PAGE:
Newspaper article The Christian Science Monitor

US Economy Is Steadier Than It Used to Be

Newspaper article The Christian Science Monitor

US Economy Is Steadier Than It Used to Be

Article excerpt

America's economy has become boring. It is less volatile, has fewer ups and downs. No recession on the horizon.

Unemployment for months has been running about 5.3 percent. Inflation hovers at about 3 percent. Gross domestic product (GDP), in real terms, grew 2 percent in 1995, 2.3 percent last year, and economists expect roughly the same increase in the national output of goods and services this year.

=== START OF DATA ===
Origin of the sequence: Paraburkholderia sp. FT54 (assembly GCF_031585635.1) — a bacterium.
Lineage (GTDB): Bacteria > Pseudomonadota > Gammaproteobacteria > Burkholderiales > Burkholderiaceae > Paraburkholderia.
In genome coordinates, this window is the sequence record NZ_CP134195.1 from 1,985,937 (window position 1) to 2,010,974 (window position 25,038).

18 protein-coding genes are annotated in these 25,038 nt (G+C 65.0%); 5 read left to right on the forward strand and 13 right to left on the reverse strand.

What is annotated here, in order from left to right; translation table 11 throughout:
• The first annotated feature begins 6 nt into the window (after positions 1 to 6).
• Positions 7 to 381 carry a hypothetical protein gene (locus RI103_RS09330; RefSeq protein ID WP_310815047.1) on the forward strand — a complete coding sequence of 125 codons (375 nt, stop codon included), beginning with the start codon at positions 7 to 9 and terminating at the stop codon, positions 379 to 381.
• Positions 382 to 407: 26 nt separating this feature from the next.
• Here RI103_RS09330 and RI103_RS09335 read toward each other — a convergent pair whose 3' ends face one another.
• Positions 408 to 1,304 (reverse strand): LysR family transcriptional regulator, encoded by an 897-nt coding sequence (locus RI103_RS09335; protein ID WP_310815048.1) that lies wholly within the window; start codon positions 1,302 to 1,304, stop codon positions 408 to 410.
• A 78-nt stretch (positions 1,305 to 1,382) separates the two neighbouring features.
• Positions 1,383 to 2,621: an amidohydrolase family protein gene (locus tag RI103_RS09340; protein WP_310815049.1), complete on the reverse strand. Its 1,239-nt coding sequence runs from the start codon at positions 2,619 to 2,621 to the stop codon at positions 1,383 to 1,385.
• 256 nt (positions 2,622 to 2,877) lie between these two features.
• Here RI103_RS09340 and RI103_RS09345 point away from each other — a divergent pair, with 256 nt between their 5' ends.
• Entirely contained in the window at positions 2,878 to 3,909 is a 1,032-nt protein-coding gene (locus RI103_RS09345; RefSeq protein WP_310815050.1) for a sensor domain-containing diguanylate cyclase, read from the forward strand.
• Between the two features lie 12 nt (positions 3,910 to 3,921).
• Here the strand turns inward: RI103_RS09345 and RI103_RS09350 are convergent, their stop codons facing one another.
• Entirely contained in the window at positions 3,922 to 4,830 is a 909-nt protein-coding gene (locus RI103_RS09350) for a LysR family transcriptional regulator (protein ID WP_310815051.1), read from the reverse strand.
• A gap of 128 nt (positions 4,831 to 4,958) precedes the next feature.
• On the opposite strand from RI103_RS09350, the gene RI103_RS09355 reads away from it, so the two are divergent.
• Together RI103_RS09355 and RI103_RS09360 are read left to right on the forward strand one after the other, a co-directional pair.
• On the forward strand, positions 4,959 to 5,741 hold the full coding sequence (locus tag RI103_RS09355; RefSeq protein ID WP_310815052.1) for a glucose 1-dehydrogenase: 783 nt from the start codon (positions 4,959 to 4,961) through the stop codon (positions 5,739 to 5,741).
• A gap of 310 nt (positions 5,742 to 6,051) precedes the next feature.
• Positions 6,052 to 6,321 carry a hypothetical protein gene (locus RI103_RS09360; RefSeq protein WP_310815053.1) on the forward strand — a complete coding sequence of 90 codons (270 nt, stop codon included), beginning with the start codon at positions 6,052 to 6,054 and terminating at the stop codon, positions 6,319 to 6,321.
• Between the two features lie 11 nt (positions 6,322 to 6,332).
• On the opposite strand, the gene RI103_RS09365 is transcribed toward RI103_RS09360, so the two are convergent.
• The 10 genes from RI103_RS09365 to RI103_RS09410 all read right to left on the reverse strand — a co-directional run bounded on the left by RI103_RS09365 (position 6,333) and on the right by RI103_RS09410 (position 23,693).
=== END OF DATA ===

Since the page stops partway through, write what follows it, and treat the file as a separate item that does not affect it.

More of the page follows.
"We have got boring {government economic} policy, which is giving us a stable economy," says Roger Brinner, chief economist at DRI/McGraw-Hill in Lexington, Mass. That contrasts with "a history of activist fiscal and monetary policy." There have been no recent "grand experiments" in budget policies, such as the huge tax cut and military buildup in the early Reagan presidential years, or the surge in Vietnam war spending in the late 1960s. Monetary policy has been relatively steady under Federal Reserve chairman Alan Greenspan, not jumping from "highly stimulative," as it was when G. William Miller was Fed chairman in the late 1970s, to "real tough," as when Paul Volcker took over in 1979. Nor have there been any major outside "shocks" to the economy, such as the quadrupling of oil prices by the OPEC cartel in 1973-74. "We haven't had any of that since the victory over Iraq in 1991," Dr. Brinner says. So for six years, there have been neither dramatic policy changes nor major economic shocks. "With the wavemakers gone, it is no wonder the waves have died down," he says. Gary Bigg, an economist at Prudential Economics in Newark, N.J., says even the stock market is less volatile. Between 1947 and 1988, he notes, the monthly change (standard deviation) in prices for the Standard & Poor's 500 stock index was 3.3 percent. Since 1988, it has been 2.5 percent. Like Brinner, Mr. Bigg sees a "consistent" Fed monetary policy helping to stabilize interest rates and inflation. One result has been that business for interest-rate-sensitive industries - residential spending, equipment investment, and consumer durables (refrigerators, automobiles) - has varied less. …

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